The $146 billion rescue package for Greece over the weekend has given some folks hope that Greece and the Eurozone more broadly will survive in their current form. For these folks, this is the needed “shock and awe” package that will save the day. But is it? Peter Boone and Simon Johnson argue that to save the Eurozone not only are funds needed for Greece but also for Italy, Portugal and Spain over a three-year period. They estimate that such a package at a minimum would be around $1 trillion. Other observers are concerned about whether Greece can truly impose the savage austerity on the Greek people that is required by the bailout package. Here is Charles Wyplosz at Vox:
The plan will not work. Greece is supposed to reduce its deficit by 11% of GDP in three years. This would have been a tall order of requirement if the recovery was going to be strong. The drop in public spending, along with the psychological impact of the crisis, will provoke a profound recession that will deepen the deficit. This, along with the social and political impact of the crisis, will undoubtedly prevent the Greek government from delivering on its commitments.
This is beginning to sound a lot like Argentina in late 2001. It too had a sovereign debt problem, an overvalued real exchange rate, and was effectively part of a currency union (via a currency board) that did not meet the optimal currency area criteria. It also tried to cut wages and prices but found the deflationary price too high. Argentina ultimately defaulted on its debt in December 2001 which was just a few months after receiving a second IMF rescue package in August! In retrospect this second bailout from the IMF looks misguided–it only pushed back the inevitable default a few months but added more debt to the country. After defaulting in December 2001, the government of Argentina broke the the peso-dollar link in January 2002. It seems like, then, the Greek crisis is playing out just as it did in Argentina in 2001-2002. Of course, the implications are far bigger here: the crack up of the Eurozone versus the ending of the peso-dollar link for Argentina.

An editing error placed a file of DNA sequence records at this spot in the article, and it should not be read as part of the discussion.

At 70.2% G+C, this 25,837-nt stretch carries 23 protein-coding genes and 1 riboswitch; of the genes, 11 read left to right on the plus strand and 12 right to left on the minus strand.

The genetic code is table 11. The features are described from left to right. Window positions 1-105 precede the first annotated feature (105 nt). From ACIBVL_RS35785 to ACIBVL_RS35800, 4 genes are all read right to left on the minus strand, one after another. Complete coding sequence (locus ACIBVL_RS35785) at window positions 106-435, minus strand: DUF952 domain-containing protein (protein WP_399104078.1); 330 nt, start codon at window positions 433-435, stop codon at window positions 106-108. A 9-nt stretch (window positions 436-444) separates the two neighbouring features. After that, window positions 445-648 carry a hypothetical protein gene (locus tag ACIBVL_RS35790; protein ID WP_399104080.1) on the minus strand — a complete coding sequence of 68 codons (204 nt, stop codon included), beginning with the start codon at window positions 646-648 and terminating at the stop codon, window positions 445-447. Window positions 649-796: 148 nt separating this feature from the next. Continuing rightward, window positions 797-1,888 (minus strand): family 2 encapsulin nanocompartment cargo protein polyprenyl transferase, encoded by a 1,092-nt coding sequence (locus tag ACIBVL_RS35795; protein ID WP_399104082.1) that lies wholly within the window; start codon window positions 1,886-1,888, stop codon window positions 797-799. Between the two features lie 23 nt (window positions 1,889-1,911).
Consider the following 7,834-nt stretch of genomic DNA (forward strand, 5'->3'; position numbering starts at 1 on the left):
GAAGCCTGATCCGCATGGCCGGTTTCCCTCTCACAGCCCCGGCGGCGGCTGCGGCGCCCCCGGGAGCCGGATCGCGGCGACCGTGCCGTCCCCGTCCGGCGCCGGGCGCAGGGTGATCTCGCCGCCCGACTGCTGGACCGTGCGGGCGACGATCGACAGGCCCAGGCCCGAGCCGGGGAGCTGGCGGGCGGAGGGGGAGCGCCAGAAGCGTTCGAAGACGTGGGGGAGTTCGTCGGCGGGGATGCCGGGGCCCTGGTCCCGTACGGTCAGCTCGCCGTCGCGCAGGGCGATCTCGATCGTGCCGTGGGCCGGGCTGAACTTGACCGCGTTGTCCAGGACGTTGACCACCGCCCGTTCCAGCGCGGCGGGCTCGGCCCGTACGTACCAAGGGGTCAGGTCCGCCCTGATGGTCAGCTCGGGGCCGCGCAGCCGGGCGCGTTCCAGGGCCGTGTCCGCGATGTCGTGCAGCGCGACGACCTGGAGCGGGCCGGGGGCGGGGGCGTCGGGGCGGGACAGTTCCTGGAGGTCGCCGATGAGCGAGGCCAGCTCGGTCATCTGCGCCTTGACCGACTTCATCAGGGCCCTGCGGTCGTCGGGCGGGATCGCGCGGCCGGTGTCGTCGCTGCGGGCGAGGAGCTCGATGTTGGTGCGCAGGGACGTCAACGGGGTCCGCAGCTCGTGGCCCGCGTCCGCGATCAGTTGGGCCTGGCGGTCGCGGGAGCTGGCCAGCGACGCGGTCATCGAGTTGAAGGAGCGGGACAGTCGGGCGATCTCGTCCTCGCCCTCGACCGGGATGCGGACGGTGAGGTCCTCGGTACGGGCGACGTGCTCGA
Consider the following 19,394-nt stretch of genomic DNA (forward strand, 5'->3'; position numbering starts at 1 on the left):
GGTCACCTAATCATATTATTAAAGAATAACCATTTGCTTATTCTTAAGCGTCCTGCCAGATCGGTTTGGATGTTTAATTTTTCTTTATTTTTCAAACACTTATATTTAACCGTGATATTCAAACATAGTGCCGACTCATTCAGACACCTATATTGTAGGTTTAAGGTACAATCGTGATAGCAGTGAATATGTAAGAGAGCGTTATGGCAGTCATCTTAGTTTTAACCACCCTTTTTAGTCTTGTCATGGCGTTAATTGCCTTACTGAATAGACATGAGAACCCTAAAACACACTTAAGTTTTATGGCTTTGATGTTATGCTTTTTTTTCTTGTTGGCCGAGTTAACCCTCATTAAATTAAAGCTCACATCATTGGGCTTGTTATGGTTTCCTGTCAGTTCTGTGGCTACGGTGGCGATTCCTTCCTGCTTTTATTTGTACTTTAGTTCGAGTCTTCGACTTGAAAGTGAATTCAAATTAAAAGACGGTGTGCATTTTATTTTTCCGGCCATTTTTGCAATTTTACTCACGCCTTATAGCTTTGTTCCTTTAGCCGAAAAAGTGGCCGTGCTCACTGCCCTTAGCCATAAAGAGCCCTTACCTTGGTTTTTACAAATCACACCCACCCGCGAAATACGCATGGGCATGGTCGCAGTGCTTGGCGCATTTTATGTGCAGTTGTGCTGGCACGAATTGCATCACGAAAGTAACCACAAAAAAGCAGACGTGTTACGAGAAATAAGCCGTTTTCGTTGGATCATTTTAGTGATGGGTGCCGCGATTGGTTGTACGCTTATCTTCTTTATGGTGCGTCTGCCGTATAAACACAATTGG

P.S. One of the best reads of the Argentinian crisis is Paul Blustein’s “And the Money Kept Rolling In (And Out).” Blustein also had an enjoyable book on the emerging market crises of the late 1990s titled “The Chastening:Inside the Crisis the Rocked the Global Financial System and Humbled the IMF.” Both of these books are informed but accessible to a wide audience. I hope he can find time to write a book on this current crisis. It would be a great public service.
Update: Martin Feldstein says Greece will default.